EP 0304602 A2 discloses an arrangement in which an optical waveguide is integrated on a substrate. The substrate has electrooptical properties, i.e., it exhibits the Pockels effect, and is preferably formed from lithium niobate. If two optical waveguides on the substrate extend side by side and are separated by a short distance over a predetermined coupling length, an optical switch can be formed from them. To this end, a pair of electrodes for applying a switching voltage is disposed above the surface of the substrate in the area of the coupling region, and separated from said surface by a dielectric intermediate layer. In the coupling region, the distance between the two optical waveguides is chosen so that light is coupled between the optical waveguides as a function of the applied switching voltage. The optical waveguides are formed by diffusing into the substrate a material with a higher refractive index than that of the substrate.

This optical waveguide is disadvantageous in that the necessary diffusion processes are carried out at high temperatures, and that the dimensions of the substrates are limited by the available lithium niobate single crystals. In addition, lithium niobate has the disadvantage that its refractive index differs widely from that of the glass of a glass fiber. This causes losses when light is coupled from a glass-fiber optical waveguide to a lithium-niobate optical waveguide.

SUMMARY OF THE INVENTION

It is the object of the invention to provide a method whereby optical waveguides can be integrated on a substrate for various purposes.

The invention is characterized in that the upper surface of the substrate is covered with a metal layer, parts of the metal layer are etched away to form metallic stripes, the substrate is etched in the area between the stripes to form a groove, subsequently, the metallic stripes are etched to form areas constituting the electrodes, and the groove is filled, at least up to the level of the surface of the areas constituting the electrodes with a material which exhibits an electrooptical effect and forms the optical waveguide.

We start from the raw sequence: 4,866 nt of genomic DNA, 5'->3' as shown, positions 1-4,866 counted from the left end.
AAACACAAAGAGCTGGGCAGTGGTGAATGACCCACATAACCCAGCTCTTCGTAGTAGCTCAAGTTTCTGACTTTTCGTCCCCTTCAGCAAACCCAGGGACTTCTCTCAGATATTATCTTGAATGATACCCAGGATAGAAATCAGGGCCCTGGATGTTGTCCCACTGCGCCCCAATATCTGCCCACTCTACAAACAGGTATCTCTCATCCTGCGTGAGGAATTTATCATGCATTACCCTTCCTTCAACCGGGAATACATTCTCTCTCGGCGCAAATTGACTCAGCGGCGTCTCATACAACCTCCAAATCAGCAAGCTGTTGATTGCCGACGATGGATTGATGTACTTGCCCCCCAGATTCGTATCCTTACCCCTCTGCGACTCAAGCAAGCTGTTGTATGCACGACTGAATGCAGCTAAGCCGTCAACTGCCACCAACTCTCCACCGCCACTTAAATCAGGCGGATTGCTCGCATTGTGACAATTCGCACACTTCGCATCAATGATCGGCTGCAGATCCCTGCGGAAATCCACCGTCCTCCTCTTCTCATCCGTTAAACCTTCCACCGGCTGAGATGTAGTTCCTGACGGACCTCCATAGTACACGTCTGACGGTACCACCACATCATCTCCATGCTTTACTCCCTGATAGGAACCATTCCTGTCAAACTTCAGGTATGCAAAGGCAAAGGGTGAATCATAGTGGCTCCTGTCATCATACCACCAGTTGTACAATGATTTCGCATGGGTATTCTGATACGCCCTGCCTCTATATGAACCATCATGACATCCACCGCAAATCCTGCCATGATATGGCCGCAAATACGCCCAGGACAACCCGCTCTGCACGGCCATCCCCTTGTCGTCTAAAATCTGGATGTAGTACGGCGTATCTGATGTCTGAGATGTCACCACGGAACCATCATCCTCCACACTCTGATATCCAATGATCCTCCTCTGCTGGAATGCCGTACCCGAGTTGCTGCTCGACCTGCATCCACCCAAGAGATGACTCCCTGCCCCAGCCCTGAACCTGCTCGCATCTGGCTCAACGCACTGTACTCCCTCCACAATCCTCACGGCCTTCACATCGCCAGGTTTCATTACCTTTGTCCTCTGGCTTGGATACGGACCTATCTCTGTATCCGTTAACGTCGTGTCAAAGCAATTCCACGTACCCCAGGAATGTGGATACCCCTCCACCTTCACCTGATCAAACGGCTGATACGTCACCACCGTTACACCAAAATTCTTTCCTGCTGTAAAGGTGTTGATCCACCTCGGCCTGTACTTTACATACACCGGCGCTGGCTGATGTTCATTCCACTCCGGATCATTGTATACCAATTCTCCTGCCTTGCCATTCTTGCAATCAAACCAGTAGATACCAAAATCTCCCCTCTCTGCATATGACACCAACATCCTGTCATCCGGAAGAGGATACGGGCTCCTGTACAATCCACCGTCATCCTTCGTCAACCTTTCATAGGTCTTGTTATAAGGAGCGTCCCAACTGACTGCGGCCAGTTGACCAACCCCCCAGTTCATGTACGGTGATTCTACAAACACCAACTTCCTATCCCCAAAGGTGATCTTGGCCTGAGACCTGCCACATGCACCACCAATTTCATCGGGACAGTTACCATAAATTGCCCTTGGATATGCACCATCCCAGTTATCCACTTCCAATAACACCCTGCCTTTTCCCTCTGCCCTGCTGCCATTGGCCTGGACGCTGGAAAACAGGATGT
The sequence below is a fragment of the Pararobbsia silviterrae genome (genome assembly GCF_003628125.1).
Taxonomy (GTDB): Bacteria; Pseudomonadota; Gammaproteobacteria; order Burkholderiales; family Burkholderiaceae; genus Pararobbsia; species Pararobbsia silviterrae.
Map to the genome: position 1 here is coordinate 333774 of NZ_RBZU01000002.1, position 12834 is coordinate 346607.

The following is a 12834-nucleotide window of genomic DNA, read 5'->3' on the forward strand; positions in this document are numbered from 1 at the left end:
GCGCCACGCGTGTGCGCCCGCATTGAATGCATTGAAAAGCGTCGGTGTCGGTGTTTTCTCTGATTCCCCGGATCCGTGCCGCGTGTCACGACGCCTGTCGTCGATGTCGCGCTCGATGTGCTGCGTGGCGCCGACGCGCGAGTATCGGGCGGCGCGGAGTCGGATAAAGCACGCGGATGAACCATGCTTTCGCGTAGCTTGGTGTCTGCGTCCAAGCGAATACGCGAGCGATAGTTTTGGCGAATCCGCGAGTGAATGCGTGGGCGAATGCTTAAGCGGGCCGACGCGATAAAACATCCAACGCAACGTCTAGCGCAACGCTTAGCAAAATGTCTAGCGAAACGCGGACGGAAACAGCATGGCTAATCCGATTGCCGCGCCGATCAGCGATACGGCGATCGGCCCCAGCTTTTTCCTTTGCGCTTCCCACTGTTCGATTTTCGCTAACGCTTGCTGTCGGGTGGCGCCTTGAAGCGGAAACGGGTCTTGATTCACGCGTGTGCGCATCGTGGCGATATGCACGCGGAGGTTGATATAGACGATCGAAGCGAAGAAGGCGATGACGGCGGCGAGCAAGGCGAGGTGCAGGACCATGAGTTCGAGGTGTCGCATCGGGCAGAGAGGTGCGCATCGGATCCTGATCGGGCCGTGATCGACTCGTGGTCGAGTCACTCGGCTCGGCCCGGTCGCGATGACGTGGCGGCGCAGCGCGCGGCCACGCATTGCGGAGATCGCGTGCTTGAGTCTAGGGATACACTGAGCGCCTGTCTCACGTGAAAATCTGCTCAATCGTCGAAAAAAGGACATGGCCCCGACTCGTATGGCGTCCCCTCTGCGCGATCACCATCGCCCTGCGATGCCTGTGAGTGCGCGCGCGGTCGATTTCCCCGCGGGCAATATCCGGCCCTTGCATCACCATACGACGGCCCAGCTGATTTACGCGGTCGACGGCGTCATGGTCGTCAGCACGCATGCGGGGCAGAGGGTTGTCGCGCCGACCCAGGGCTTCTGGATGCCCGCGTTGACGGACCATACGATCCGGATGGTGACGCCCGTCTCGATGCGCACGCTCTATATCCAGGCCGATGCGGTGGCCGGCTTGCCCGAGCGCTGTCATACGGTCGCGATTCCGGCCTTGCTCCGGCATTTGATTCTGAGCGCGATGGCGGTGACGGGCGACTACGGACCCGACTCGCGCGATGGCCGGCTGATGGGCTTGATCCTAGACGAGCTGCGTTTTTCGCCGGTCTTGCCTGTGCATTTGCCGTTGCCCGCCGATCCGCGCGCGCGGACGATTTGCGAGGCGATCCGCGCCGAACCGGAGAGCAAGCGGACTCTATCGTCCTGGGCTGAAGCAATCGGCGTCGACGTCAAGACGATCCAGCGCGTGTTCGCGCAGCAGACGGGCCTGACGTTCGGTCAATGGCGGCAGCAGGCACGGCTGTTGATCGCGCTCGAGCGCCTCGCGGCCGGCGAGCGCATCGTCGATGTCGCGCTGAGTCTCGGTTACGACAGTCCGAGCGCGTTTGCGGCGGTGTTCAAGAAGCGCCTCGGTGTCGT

Another object of the invention is to provide such an optical waveguide and to specify a use of such an optical waveguide.

According to the invention, the optical waveguides can also be formed from polymers, which partly have higher electrooptical coefficients than lithium niobate.

BRIEF DESCRIPTION OF THE DRAWINGS

Embodiments of the invention will now be explained with reference to the accompanying drawings, in which:

FIGS. 1-6 show individual steps of the method of manufacturing an optical waveguide, and

FIG. 7 shows an electrooptical modulator.

DETAILED DESCRIPTION OF THE PREFERRED EMBODIMENT(S)

A metal layer 2 for example chromium and gold is deposited on a transparent substrate 1 by vacuum evaporation (FIG. 1). The metal layer 2 is then patterned using photolithographic techniques to form two metallic stripes 21, 22 (FIG. 2). The gap between the two stripes typically has a width of 10 μm and a length of 10-20 mm. In the area of the gap, a portion of the substrate 1 is removed by an etch solution (FIG. 3), with the stripes 21, 22 acting as a mask. A groove 3 is formed, which has a depth of for example 2 μm. The groove 3 is wider than the gap between the stripes 21, 22 because the latter are undercut by the etch solution. In a next step (FIG. 4), therefore, the gap is widened by another etching or photolithographic process, so that the stripes 21, 22 no longer project over the groove 3.

The regions 210, 220, which constitute the electrodes, are formed from the stripes 21, 22 by photolithographic techniques (FIG. 5). FIG. 5 is a top view.

Finally, the substrate 1 is covered with a layer 4 having electrooptical properties (FIG. 6).

Especially suited for this layer 4 are polymers. Such a polymer is composed, for example, of polymethyl methacrylate and an azo or stilbene compound dissolved or chemically bonded therein. The polymer has a higher refractive index than the substrate 1, so that light will be guided in the optical waveguide formed by the groove 3.